Lake Pulaski History


Lake Pulaksi Beach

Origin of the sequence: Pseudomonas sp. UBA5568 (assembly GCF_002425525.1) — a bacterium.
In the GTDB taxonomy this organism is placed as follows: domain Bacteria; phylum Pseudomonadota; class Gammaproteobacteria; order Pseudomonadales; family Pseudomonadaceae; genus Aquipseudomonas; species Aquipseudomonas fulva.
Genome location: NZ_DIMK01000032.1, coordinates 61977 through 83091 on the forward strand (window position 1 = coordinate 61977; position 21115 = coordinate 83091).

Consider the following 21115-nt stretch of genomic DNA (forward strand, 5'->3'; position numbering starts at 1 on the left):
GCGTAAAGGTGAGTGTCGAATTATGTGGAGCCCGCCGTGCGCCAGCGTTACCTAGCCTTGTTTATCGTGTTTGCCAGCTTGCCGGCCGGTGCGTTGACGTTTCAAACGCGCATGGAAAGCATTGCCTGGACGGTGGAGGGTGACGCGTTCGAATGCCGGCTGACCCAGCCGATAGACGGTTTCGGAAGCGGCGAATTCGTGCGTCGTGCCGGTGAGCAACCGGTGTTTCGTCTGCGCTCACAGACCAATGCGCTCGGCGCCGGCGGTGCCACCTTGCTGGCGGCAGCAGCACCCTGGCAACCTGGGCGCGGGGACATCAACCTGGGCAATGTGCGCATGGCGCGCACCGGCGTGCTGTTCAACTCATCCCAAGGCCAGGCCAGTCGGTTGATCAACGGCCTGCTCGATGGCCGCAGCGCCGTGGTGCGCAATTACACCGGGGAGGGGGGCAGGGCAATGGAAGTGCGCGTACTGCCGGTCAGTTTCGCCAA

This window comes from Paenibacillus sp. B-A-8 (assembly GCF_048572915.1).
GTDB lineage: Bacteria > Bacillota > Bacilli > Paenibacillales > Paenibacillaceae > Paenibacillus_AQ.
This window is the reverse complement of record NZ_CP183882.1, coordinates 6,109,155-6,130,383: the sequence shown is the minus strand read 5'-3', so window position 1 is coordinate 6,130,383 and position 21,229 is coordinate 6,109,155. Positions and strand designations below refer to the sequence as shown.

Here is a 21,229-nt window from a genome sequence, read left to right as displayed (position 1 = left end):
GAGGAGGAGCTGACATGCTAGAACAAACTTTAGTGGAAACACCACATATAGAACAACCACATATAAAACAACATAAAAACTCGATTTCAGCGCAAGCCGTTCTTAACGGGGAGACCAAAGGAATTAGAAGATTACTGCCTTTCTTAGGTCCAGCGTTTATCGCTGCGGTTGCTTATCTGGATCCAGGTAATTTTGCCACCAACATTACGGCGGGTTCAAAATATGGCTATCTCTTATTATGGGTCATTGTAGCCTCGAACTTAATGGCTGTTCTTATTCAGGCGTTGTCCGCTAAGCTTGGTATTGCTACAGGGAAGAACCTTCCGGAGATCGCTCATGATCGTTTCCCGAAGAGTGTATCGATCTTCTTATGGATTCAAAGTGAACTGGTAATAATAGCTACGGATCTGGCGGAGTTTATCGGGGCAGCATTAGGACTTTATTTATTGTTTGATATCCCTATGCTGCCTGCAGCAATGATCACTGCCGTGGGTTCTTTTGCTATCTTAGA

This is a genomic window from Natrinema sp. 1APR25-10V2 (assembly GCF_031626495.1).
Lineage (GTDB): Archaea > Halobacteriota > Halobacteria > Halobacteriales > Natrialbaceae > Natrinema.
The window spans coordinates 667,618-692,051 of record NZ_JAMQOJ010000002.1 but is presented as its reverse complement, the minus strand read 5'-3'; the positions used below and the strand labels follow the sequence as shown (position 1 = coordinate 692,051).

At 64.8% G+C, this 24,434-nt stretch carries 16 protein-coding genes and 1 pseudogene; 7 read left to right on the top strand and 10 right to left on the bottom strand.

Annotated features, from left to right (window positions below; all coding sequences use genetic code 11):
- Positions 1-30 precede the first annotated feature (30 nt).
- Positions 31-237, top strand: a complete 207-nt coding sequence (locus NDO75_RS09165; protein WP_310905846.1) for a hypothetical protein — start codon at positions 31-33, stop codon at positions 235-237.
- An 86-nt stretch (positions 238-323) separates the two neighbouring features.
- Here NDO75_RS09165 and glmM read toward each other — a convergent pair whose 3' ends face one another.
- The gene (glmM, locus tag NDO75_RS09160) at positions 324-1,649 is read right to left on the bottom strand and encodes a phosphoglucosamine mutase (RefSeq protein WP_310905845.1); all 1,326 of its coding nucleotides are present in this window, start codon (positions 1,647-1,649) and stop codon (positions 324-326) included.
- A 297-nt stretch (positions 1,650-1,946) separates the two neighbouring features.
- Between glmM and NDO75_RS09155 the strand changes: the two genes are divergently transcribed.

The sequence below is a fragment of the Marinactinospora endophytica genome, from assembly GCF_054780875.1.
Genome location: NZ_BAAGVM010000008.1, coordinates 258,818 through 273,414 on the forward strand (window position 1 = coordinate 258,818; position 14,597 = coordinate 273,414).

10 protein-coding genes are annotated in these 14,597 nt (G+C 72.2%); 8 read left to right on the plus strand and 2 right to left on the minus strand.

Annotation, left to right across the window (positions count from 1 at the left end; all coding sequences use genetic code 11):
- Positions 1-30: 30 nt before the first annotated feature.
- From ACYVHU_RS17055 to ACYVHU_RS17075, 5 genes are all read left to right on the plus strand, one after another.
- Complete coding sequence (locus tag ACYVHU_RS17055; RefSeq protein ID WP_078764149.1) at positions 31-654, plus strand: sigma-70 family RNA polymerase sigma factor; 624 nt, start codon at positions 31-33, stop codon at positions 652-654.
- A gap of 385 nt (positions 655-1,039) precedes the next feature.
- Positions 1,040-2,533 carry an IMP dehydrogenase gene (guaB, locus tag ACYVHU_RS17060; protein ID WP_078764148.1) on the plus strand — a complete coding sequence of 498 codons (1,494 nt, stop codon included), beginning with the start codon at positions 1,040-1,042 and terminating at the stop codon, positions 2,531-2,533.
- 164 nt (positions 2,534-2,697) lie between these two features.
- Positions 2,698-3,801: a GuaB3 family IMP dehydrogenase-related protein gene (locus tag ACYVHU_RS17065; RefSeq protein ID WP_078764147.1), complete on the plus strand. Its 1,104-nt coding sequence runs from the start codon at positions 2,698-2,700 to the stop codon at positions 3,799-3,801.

When driving on Highway 55 today, it is nearly impossible to conceive of the changes in the landscape made by 130 years of farming and settlement of this area. Once this lake area was a part of the region known as the "Big Woods." The heavy forests covered this entire area, only beginning to thin out beyond Cokato. The earliest white settlers tell of forests made up of "large hardwoods such as white elm and basswood that touched branches, cutting off the sunlight, and growing so thickly that a traveler could often see only a rod ahead. The white elms grew to four to six feet in diameter and stood over 100 feet high. Burr Oak, ironwood, red elm, tamarack, butternut, and ash trees grew so thickly that the ground under them was damp and marshy from rains which could not evaporate quickly in the deep shade. Sugar maples, wild plums, black cherry and willow trees added color to the forest in spring and fall. Mosquitoes were plentiful, for the shallow pools were kept from evaporating by the shading forest, and myriads of insects hatched out daily. The forest was interspersed with many natural meadows."

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